Wildlife blog: Herons & Egrets

Herons Wildlife blog.jpg
21 January 2020

The days are gradually getting longer and whilst it might still feel quite wintry to us, some of our resident birds are already thinking about nesting. Blue tits and great tits are investigating nest boxes and you may have noted that robins, blackbirds and thrushes are in full voice again.

Among the earliest nesters of our birds are the heron family – or Ardeidea to give them their scientific name. Grey Herons are large, impressive birds which nest in tree-top colonies called heronries. They are building their nests now and may be sitting on eggs by the end of January. Locally, we have sizeable heronries at Willen Lake island and Linford Lakes Nature Reserve (which even has a Heronry Hide). In recent years a few pairs have also nested at Furzton Lake, Lodge Lake and Stony Stratford Nature Reserve but the heronry at Willen Lake is probably the easiest to view. Both male and female birds construct the nest – a large platform about 25-40m up in a tree. The young, unfeathered chicks are quite reptilian and it’s not difficult to believe that birds evolved from dinosaurs if you see them! The strange, cackling sound made by the young birds in the nest is also very distinctive and quite un-bird like.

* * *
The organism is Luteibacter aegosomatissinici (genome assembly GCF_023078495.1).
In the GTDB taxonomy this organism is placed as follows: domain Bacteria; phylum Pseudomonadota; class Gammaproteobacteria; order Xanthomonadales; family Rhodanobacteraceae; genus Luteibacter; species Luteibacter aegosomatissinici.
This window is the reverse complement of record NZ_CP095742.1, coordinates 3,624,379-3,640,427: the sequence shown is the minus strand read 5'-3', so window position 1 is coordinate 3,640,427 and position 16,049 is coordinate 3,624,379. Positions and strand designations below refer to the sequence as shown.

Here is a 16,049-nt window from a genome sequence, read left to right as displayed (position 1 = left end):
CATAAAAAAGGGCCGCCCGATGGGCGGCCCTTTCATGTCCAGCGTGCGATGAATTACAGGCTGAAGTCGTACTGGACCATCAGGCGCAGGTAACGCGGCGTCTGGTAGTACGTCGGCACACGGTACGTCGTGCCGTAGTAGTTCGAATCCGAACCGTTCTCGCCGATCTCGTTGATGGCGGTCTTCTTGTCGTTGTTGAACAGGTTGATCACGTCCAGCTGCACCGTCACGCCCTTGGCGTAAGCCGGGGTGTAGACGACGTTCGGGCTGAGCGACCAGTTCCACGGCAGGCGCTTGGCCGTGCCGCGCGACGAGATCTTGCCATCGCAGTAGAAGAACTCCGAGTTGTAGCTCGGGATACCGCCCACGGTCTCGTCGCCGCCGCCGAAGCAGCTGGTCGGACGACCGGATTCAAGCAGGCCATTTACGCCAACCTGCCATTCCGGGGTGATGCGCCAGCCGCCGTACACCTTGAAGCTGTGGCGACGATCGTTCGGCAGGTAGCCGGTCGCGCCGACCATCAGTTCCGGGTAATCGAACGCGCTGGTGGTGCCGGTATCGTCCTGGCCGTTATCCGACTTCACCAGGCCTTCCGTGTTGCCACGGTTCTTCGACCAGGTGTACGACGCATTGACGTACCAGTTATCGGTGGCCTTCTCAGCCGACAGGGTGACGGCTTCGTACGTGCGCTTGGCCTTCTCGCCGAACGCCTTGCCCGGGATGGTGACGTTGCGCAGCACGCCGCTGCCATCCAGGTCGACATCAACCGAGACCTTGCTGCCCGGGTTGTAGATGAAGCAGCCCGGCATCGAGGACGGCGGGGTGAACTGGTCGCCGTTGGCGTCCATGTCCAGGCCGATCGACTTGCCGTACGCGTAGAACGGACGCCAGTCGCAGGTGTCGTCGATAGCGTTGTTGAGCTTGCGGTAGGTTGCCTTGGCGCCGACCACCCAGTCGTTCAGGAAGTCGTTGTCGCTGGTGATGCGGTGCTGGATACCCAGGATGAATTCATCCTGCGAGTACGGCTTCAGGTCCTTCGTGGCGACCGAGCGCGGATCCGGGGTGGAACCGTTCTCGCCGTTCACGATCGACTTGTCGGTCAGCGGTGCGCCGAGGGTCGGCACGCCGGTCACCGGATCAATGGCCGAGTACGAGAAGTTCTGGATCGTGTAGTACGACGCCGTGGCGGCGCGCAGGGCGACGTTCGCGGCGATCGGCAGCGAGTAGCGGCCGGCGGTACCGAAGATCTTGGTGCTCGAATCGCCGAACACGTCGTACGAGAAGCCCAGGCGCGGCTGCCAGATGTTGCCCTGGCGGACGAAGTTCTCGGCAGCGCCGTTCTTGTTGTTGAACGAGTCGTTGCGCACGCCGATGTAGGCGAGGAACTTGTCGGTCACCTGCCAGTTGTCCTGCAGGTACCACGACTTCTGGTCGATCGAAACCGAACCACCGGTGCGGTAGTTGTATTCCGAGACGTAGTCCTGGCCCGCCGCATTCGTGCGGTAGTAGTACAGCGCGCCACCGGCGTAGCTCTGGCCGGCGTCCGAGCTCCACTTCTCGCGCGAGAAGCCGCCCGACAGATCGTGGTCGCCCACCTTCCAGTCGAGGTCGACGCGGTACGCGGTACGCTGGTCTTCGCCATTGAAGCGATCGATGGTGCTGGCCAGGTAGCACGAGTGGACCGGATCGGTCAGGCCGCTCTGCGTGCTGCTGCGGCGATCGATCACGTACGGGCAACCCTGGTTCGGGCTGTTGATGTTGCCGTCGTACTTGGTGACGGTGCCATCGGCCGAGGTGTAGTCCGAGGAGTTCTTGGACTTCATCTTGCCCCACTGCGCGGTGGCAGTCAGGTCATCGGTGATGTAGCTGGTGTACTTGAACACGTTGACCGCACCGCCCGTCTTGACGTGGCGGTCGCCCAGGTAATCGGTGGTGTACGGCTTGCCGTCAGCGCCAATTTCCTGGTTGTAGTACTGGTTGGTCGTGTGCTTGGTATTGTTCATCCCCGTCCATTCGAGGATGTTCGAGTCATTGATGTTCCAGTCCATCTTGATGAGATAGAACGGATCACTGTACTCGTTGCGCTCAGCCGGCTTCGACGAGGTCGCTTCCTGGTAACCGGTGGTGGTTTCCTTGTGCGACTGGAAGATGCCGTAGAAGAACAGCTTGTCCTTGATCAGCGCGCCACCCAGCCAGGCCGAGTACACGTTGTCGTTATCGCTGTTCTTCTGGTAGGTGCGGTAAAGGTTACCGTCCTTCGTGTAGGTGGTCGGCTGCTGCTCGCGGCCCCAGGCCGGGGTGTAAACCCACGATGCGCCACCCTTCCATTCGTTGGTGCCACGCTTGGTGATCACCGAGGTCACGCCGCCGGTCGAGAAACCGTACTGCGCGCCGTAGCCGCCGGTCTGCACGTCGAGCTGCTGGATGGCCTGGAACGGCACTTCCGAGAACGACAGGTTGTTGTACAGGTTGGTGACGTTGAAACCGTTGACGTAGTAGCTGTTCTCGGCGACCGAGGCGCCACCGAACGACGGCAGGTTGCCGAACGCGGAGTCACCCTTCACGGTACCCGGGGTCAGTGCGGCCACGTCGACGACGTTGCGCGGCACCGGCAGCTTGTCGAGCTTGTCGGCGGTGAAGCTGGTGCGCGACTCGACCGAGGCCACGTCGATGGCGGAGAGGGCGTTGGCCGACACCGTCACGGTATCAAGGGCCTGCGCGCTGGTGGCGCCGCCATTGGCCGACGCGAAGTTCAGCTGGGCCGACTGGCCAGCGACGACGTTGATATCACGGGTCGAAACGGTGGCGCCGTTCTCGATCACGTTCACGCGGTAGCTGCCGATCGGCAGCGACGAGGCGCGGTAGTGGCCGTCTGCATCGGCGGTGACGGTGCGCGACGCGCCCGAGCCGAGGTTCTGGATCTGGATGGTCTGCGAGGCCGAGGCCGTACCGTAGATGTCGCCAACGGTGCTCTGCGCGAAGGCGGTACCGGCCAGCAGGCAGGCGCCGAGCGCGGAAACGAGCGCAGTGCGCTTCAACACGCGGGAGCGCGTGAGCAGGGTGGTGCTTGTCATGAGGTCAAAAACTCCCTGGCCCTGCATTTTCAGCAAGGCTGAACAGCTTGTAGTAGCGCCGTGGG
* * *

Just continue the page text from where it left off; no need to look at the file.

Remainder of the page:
Related to the herons are the egrets, of which two species are now found around our lakes and riverside parks. The Little Egret has nested among the herons at Willen island and Linford Lakes for the past 15-20 years and these delicate, pure white birds can now be seen regularly wading in our brooks and rivers. Their bright yellow feet are waved in the water to disturb fish which they quickly snap up. The Great White Egret however, does not yet breed locally but it is surely just a matter of time. Three of these elegant heron-sized birds have been roosting at Linford Lakes Nature Reserve in recent weeks and attract a lot of attention.

We love to see photos of what birds and wildlife you spot in Milton Keynes' parks - tag us on social media @theparkstrust to get keep in touch.